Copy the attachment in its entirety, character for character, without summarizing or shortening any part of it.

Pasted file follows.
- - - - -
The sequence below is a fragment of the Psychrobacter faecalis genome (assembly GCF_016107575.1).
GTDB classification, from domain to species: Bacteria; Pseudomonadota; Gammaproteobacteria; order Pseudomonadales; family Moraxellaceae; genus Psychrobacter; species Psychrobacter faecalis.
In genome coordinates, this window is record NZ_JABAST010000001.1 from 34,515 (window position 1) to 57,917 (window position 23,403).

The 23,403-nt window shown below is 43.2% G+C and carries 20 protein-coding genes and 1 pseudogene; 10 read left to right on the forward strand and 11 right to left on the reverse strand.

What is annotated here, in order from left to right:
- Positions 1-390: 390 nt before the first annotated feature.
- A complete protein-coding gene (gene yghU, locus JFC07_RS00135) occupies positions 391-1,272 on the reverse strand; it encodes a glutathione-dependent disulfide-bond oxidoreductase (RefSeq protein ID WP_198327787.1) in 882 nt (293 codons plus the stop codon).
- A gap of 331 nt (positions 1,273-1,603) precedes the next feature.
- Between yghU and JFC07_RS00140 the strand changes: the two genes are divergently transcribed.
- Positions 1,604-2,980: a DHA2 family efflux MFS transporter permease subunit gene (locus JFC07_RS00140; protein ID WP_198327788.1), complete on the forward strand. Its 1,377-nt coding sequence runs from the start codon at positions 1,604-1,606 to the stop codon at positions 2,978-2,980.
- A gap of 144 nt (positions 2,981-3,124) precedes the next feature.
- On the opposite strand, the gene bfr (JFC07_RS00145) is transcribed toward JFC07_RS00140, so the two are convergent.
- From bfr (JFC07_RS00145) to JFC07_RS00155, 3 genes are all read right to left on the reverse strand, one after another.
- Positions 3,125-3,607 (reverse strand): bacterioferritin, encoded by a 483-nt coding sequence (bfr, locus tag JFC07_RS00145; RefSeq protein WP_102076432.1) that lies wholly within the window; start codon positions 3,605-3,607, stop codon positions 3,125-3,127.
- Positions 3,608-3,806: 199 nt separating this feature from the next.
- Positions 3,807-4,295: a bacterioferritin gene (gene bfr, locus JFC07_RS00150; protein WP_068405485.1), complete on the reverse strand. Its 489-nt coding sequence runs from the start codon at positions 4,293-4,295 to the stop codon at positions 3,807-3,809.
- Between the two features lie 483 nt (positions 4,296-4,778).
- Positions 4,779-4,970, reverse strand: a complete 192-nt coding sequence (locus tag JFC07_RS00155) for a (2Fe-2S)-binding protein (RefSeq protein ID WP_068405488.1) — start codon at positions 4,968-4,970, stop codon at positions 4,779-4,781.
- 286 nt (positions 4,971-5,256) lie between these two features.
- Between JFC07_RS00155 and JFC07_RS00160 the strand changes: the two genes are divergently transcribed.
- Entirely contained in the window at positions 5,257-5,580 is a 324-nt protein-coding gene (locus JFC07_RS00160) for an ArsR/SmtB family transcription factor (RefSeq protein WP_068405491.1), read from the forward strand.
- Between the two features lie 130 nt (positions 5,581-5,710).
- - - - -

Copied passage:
The sequence below is a fragment of the Psychrobacter faecalis genome (assembly GCF_016107575.1).
GTDB classification, from domain to species: Bacteria; Pseudomonadota; Gammaproteobacteria; order Pseudomonadales; family Moraxellaceae; genus Psychrobacter; species Psychrobacter faecalis.
In genome coordinates, this window is record NZ_JABAST010000001.1 from 34,515 (window position 1) to 57,917 (window position 23,403).

The 23,403-nt window shown below is 43.2% G+C and carries 20 protein-coding genes and 1 pseudogene; 10 read left to right on the forward strand and 11 right to left on the reverse strand.

What is annotated here, in order from left to right:
- Positions 1-390: 390 nt before the first annotated feature.
- A complete protein-coding gene (gene yghU, locus JFC07_RS00135) occupies positions 391-1,272 on the reverse strand; it encodes a glutathione-dependent disulfide-bond oxidoreductase (RefSeq protein ID WP_198327787.1) in 882 nt (293 codons plus the stop codon).
- A gap of 331 nt (positions 1,273-1,603) precedes the next feature.
- Between yghU and JFC07_RS00140 the strand changes: the two genes are divergently transcribed.
- Positions 1,604-2,980: a DHA2 family efflux MFS transporter permease subunit gene (locus JFC07_RS00140; protein ID WP_198327788.1), complete on the forward strand. Its 1,377-nt coding sequence runs from the start codon at positions 1,604-1,606 to the stop codon at positions 2,978-2,980.
- A gap of 144 nt (positions 2,981-3,124) precedes the next feature.
- On the opposite strand, the gene bfr (JFC07_RS00145) is transcribed toward JFC07_RS00140, so the two are convergent.
- From bfr (JFC07_RS00145) to JFC07_RS00155, 3 genes are all read right to left on the reverse strand, one after another.
- Positions 3,125-3,607 (reverse strand): bacterioferritin, encoded by a 483-nt coding sequence (bfr, locus tag JFC07_RS00145; RefSeq protein WP_102076432.1) that lies wholly within the window; start codon positions 3,605-3,607, stop codon positions 3,125-3,127.
- Positions 3,608-3,806: 199 nt separating this feature from the next.
- Positions 3,807-4,295: a bacterioferritin gene (gene bfr, locus JFC07_RS00150; protein WP_068405485.1), complete on the reverse strand. Its 489-nt coding sequence runs from the start codon at positions 4,293-4,295 to the stop codon at positions 3,807-3,809.
- Between the two features lie 483 nt (positions 4,296-4,778).
- Positions 4,779-4,970, reverse strand: a complete 192-nt coding sequence (locus tag JFC07_RS00155) for a (2Fe-2S)-binding protein (RefSeq protein ID WP_068405488.1) — start codon at positions 4,968-4,970, stop codon at positions 4,779-4,781.
- 286 nt (positions 4,971-5,256) lie between these two features.
- Between JFC07_RS00155 and JFC07_RS00160 the strand changes: the two genes are divergently transcribed.
- Entirely contained in the window at positions 5,257-5,580 is a 324-nt protein-coding gene (locus JFC07_RS00160) for an ArsR/SmtB family transcription factor (RefSeq protein WP_068405491.1), read from the forward strand.
- Between the two features lie 130 nt (positions 5,581-5,710).